“Your cabin mate, Billie…Is she nice?”

“Sure. All good.”

“And Peaches?”

She looked at me sideways. “Disappeared overnight. Guess he only shows up when I’m in danger.”

“Well, that’s an appropriate time for him to show up.”

“Ap-pro-pri-ate.” Meg touched a waffle square for each syllable. “Sherman Yang had to get seven stitches.”

I glanced over at Sherman, who sat at a safe distance across the pavilion, glaring daggers at Meg. A nasty red zigzag ran down the side of his face.

“I wouldn’t worry,” I told Meg. “Ares’s children like scars. Besides, Sherman wears the Frankenstein look rather well.”

The corner of her mouth twitched, but her gaze remained far away. “Our cabin has a grass floor—like, green grass. There’s a huge oak tree in the middle, holding up the ceiling.”

“Is that bad?”

“I have allergies.”

“Ah…” I tried to imagine the tree in her cabin. Once upon a time, Demeter had had a sacred grove of oaks. I remembered she’d gotten quite angry when a mortal prince tried to cut it down.

A sacred grove…

Suddenly the bacon in my stomach expanded, wrapping around my organs.

Meg gripped my arm. Her voice was a distant buzz. I only heard the last, most important word: “—Apollo?”

I stirred. “What?”

“You blanked out.” She scowled. “I said your name six times.”

“You did?”

“Yeah. Where did you go?”

I could not explain. I felt as if I’d been standing on the deck of a ship when an enormous, dark, and dangerous shape passed beneath the hull—a shape almost discernible, then simply gone.

“I—I don’t know. Something about trees….”

“Trees,” Meg said.

“It’s probably nothing.”

It wasn’t nothing. I couldn’t shake the image from my dreams: the crowned woman urging me to find the gates. That woman wasn’t Demeter—at least, I didn’t think so. But the idea of sacred trees stirred a memory within me…something very old, even by my standards.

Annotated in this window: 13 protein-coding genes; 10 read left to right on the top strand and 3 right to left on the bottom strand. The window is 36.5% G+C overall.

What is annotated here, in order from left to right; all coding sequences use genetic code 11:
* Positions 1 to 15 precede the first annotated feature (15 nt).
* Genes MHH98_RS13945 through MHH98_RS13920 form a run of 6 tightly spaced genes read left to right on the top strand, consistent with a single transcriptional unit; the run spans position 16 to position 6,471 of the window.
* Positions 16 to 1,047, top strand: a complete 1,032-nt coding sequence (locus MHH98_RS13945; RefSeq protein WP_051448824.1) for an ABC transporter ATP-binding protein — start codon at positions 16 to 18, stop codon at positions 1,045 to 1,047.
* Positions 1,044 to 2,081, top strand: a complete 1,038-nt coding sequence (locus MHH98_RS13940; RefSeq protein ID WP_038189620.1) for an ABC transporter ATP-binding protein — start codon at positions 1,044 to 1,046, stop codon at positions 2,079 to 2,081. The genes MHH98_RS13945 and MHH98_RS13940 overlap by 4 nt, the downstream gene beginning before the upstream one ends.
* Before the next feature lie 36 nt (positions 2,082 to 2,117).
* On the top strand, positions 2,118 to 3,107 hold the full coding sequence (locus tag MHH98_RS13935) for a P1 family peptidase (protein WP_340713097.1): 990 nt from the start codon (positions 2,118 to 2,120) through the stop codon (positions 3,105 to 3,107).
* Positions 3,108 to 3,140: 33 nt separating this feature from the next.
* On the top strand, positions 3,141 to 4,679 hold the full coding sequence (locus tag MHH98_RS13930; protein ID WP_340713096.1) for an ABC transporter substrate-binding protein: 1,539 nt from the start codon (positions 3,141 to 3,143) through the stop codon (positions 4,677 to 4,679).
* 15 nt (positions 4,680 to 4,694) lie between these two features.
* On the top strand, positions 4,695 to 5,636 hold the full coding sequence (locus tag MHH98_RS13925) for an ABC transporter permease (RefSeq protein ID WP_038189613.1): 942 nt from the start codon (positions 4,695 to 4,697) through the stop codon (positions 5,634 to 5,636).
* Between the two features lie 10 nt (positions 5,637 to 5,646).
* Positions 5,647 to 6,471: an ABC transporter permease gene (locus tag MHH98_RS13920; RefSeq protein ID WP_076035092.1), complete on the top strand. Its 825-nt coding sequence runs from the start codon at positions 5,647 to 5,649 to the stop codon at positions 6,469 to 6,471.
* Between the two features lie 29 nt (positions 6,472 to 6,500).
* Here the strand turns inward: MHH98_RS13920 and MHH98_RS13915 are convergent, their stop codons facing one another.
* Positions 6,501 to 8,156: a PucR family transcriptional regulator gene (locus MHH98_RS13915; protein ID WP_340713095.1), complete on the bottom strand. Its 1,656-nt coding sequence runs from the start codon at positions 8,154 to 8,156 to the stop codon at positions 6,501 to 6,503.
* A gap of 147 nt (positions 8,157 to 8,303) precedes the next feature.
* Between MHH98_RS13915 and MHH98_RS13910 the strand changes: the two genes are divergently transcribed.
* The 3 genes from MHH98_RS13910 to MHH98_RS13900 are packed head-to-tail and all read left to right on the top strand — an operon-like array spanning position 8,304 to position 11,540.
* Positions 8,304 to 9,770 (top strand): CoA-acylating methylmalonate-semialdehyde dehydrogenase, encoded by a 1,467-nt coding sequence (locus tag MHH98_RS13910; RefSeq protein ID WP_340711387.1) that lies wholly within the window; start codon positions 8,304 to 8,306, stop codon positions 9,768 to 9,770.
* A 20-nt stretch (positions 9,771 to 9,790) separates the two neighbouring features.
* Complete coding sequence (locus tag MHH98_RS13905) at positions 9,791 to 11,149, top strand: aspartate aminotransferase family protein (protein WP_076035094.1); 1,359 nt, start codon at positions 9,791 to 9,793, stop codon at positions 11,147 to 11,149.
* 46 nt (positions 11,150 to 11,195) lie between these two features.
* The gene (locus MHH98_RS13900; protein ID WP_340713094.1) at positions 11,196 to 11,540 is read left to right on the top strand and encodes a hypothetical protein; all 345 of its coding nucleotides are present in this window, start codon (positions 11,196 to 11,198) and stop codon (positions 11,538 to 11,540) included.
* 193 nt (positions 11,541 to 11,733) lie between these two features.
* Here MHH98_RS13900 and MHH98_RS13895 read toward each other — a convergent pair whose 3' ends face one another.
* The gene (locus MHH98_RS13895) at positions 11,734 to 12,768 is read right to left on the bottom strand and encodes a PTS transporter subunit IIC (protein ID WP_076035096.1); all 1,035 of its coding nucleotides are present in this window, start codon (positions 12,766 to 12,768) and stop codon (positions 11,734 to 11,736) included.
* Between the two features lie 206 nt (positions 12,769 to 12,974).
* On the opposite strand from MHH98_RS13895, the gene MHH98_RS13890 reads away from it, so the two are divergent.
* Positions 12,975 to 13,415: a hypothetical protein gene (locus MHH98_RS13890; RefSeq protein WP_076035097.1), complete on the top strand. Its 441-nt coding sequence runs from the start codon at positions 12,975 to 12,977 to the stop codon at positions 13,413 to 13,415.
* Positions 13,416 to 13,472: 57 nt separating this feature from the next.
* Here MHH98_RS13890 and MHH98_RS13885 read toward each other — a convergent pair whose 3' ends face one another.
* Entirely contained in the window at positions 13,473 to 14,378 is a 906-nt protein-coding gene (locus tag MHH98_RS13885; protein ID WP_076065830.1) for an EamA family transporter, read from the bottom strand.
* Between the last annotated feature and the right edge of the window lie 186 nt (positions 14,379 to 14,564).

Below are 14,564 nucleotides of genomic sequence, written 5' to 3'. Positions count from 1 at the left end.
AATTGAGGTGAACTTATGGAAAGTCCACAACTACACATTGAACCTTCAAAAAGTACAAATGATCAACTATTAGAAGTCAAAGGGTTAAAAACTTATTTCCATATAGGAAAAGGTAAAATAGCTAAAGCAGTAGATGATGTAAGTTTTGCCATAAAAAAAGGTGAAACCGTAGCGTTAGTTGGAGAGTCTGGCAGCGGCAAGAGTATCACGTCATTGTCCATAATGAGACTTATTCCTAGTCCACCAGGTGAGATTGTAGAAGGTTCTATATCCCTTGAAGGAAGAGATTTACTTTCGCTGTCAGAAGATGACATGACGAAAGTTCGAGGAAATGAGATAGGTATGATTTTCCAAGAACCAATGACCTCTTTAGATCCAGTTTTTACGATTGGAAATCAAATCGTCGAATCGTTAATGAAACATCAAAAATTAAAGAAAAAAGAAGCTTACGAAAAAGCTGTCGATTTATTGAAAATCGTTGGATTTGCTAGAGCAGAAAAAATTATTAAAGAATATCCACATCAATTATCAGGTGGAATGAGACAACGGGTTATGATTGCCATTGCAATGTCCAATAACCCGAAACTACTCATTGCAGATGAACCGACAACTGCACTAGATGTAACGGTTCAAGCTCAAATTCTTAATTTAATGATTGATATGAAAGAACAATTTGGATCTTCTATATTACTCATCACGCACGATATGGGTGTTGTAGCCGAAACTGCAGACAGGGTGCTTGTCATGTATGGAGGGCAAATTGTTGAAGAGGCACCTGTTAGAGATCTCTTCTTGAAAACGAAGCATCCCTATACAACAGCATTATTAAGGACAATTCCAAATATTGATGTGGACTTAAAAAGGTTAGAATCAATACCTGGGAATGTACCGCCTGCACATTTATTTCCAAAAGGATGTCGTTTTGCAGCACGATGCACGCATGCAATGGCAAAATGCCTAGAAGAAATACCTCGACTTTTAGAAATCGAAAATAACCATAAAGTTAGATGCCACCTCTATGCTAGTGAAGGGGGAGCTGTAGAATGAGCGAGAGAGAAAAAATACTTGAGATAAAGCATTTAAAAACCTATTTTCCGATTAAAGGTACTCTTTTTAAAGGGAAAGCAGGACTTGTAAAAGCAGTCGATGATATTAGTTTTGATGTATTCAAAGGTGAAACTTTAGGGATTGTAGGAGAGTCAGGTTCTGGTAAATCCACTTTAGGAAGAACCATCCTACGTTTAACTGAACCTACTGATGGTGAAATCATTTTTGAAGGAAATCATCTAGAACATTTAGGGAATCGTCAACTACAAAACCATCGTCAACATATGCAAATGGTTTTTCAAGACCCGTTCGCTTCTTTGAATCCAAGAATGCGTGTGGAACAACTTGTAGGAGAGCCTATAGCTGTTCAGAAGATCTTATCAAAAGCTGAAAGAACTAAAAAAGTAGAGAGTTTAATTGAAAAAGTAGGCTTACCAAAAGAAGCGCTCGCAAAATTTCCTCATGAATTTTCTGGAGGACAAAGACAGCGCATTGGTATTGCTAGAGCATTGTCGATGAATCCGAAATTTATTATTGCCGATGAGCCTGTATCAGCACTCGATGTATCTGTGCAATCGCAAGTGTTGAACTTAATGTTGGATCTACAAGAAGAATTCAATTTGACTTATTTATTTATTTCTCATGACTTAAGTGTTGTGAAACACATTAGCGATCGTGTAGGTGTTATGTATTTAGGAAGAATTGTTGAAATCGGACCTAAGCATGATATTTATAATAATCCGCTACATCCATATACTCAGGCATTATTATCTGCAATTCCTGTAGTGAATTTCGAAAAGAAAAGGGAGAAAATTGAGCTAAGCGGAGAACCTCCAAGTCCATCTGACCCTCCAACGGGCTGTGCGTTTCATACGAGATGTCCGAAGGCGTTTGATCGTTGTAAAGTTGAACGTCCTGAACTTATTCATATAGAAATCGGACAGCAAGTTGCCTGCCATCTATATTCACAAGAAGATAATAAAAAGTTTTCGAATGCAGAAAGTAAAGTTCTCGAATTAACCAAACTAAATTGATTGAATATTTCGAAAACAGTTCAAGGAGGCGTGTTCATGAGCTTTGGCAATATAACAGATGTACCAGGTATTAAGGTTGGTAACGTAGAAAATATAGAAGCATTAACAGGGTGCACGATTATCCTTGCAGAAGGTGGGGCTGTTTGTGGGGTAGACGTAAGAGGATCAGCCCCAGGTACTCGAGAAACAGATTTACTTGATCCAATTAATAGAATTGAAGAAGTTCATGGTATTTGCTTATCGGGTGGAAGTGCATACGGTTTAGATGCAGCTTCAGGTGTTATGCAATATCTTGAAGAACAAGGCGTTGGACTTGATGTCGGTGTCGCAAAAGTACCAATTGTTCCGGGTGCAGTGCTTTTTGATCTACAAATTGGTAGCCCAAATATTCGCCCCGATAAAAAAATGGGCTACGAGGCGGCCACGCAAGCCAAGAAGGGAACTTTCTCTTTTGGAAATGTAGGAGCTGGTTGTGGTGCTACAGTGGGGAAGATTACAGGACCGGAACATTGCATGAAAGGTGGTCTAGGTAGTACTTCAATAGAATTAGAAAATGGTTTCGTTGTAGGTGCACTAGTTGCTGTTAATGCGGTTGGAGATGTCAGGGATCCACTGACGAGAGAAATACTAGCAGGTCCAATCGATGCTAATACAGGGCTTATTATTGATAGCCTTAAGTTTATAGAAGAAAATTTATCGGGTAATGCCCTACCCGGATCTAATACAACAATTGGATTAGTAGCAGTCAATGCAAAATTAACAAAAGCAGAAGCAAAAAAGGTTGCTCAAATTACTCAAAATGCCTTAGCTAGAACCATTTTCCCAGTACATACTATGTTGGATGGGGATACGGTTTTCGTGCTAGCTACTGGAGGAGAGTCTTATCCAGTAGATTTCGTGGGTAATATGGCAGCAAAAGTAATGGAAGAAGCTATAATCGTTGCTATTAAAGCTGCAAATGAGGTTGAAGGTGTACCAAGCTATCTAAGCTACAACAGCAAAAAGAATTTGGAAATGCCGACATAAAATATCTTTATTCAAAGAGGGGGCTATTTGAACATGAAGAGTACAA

I didn’t want to talk about this with Meg, not until I’d had time to reflect. She had enough to worry about. Besides, after last night, my new young master made me more apprehensive than ever.

I glanced at the rings on her middle fingers. “So yesterday…those swords. And don’t do that thing.”

Meg’s eyebrows furrowed. “What thing?”

“That thing where you shut down and refuse to talk. Your face turns to cement.”

She gave me a furious pout. “It does not. I’ve got swords. I fight with them. So what?”

“So it might have been nice to know that earlier, when we were in combat with plague spirits.”

“You said it yourself: those spirits couldn’t be killed.”

“You’re sidestepping.” I knew this because it was a tactic I had mastered centuries ago. “The style you fight in, with two curved blades, is the style of a dimachaerus, a gladiator from the late Roman Empire. Even back then, it was rare—possibly the most difficult fighting style to master, and one of the most deadly.”

Meg shrugged. It was an eloquent shrug, but it did not offer much in the way of explanation.

“Your swords are Imperial gold,” I said. “That would indicate Roman training, and mark you as a good prospect for Camp Jupiter. Yet your mother is Demeter, the goddess in her Greek form, not Ceres.”

“How do you know?”

“Aside from the fact that I was a god? Demeter claimed you here at Camp Half-Blood. That was no accident. Also, her older Greek form is much more powerful. You, Meg, are powerful.”

Her expression turned so guarded I expected Peaches to hurtle from the sky and start pulling out chunks of my hair.

“I never met my mom,” she said. “I didn’t know who she was.”

“Then where did you get the swords? Your father?”

Meg tore her waffle into tiny pieces. “No….My stepdad raised me. He gave me these rings.”

“Your stepfather. Your stepfather gave you rings that turn into Imperial golden swords. What sort of man—”

“A good man,” she snapped.

I noted the steel in Meg’s voice and let the subject rest. I sensed a great tragedy in her past. Also, I feared that if I pressed my questions, I might find those golden blades at my neck.